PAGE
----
Sempron 2800+ ABIT AN7 for budget 'organ transplant'?

Archived from groups: alt.comp.periphs.mainboard.abit,alt.comp.hardware.pc-homebuilt (More info?)

Hi, some background. I've never changed a mobo, just cards, RAM, HDs… I
need a new HD, but my mobo is so old: SDRAM, Duron, ATA 66, pre-137GB
BIOS, & probable incompatibilities if I mix new with old. This led me to
think that a new "Combo CPU + Mother board" from Fry's looks the best
deal. Also, the ~160 GB ATA133 HD looks best deal (SATA still possible
in future with most mobos). And, PC3200 or 2700.

Fry's lowest priced combo is $60 for Sempron 2400+ ECS K7VTA3 Version
8.0c. But Usenet posts warn me off ECS or that board. So, REJECT. :-)

Next good deal is Sempron 2800+ ABIT AN7 nForce2 Ultra 400 Socket A
266/333/400 MHz FSB $90-100.
Jul 2004 Usenet posts.. implied AN7 was too new. But, I figure now, Sep
04, AN7 is 'mature'.

Any comments, cautions?
Do I have to be anymore paranoid about grounding than I do when
changing RAM? (I stay put when messing with the innards, but don't have
any ground strap for wrist or bodypart, though I could rig wire out
window to house's ground rod)

It's just a basic home use computer. Net, word processing, some basic
still image work. Port/connections used are only Ethernet, USB,
Parallel.
6 answers Last reply
More about sempron 2800 abit budget organ transplant
  1. Archived from groups: alt.comp.periphs.mainboard.abit,alt.comp.hardware.pc-homebuilt (More info?)

    On Sat, 11 Sep 2004 22:18:56 +0000, MsOsWin@nonooo.com wrote:

    > Any comments, cautions?

    Semprons are not rated the same as XP's. They use a different set of
    benchmarks. A Sempron 2800+ is nothing more than a relabeled 2400+ but
    with a default FSB of 166MHz. Both run at 2000MHz and both perform about
    the same because basically they are the same. The major difference is that
    with the relabeling and upping the model numbers by about 400 for each
    socket A Sempron, they also raised the price above the XP equivilant.
    IOW's treat them like a mad dog and stay away from them. Since it appears
    you are concerned with how much you spend, you might just want to consider
    upgrading the CPU only and keeping your old MB if it's in good working
    condition.

    --
    Abit KT7-Raid (KT133) Tbred B core CPU @2400MHz (24x100FSB)
    http://mysite.verizon.net/res0exft/cpu.htm
  2. Archived from groups: alt.comp.periphs.mainboard.abit,alt.comp.hardware.pc-homebuilt (More info?)

    <MsOsWin@nonooo.com> wrote in message
    news:Xns95619B1B59E31MsOsWinnonooocom@65.245.115.2...
    > Hi, some background. I've never changed a mobo, just cards, RAM, HDs. I
    > need a new HD, but my mobo is so old: SDRAM, Duron, ATA 66, pre-137GB
    > BIOS, & probable incompatibilities if I mix new with old. This led me to
    > think that a new "Combo CPU + Mother board" from Fry's looks the best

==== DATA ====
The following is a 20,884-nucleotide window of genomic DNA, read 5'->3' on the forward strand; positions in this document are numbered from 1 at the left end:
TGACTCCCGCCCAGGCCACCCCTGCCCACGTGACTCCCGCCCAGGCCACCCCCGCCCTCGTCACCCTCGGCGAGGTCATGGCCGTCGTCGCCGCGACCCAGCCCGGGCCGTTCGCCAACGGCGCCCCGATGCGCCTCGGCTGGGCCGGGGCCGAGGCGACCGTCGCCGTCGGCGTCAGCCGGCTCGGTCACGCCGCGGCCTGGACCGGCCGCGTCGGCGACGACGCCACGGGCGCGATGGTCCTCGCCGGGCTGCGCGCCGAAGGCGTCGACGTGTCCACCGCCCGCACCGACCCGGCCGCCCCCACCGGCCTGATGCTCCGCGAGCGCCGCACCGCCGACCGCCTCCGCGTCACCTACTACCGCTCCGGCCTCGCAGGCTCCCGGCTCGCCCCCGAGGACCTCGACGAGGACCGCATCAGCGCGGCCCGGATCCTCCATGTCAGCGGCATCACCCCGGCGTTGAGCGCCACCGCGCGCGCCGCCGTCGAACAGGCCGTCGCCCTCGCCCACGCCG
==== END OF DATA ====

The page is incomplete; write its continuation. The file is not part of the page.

> deal. Also, the ~160 GB ATA133 HD looks best deal (SATA still possible
    > in future with most mobos). And, PC3200 or 2700.
    >
    > Fry's lowest priced combo is $60 for Sempron 2400+ ECS K7VTA3 Version
    > 8.0c. But Usenet posts warn me off ECS or that board. So, REJECT. :-)
    >
    > Next good deal is Sempron 2800+ ABIT AN7 nForce2 Ultra 400 Socket A
    > 266/333/400 MHz FSB $90-100.
    > Jul 2004 Usenet posts.. implied AN7 was too new. But, I figure now, Sep
    > 04, AN7 is 'mature'.
    >
    > Any comments, cautions?
    > Do I have to be anymore paranoid about grounding than I do when
    > changing RAM? (I stay put when messing with the innards, but don't have
    > any ground strap for wrist or bodypart, though I could rig wire out
    > window to house's ground rod)
    >
    > It's just a basic home use computer. Net, word processing, some basic
    > still image work. Port/connections used are only Ethernet, USB,
    > Parallel.

    The AN7 is ok but a far better CPU would be a Athlon XP2500+. It is cheaper
    than the Sempron has at least equal performance and MUCH better
    overclockability.

    --
    *****Replace 'NOSPAM' with 'btinternet' in the reply address*****
  3. Archived from groups: alt.comp.periphs.mainboard.abit,alt.comp.hardware.pc-homebuilt (More info?)

    Its not necessary that anything is earth grounded. It is only
    necessary to prevent any sparks to the mobo and such. By sparks I
    mean the type you get when touching a wall switch in the winter. FYI,
    it takes about a 3,000+ volt spark for you to even feel it on your
    skin. Smaller 2,000 volt sparks can damage components without you
    realizing it.

    The method I use is to *first* touch and hold the side of the case
    (exposed metal) with one hand while working with the other hand. In
    this way the spark doesn't reach the components. When I need both
    hands then I lay one arm against the side of the case while working.